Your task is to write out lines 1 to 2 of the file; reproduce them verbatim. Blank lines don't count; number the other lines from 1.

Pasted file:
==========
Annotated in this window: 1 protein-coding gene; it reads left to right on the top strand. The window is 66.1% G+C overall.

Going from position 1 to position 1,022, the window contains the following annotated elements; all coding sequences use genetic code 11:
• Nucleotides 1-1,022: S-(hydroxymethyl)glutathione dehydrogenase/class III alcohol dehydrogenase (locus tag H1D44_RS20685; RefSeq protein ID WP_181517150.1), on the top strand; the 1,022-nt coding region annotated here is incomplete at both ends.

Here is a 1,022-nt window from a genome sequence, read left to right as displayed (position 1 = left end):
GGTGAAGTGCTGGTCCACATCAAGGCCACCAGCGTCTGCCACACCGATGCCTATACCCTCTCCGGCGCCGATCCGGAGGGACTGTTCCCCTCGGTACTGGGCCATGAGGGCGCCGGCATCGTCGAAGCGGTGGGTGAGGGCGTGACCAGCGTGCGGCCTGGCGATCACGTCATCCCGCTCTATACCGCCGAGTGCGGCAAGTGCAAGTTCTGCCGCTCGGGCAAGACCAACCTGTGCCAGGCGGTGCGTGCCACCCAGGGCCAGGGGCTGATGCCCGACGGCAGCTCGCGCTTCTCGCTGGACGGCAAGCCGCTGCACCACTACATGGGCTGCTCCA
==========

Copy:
Annotated in this window: 1 protein-coding gene; it reads left to right on the top strand. The window is 66.1% G+C overall.

Going from position 1 to position 1,022, the window contains the following annotated elements; all coding sequences use genetic code 11: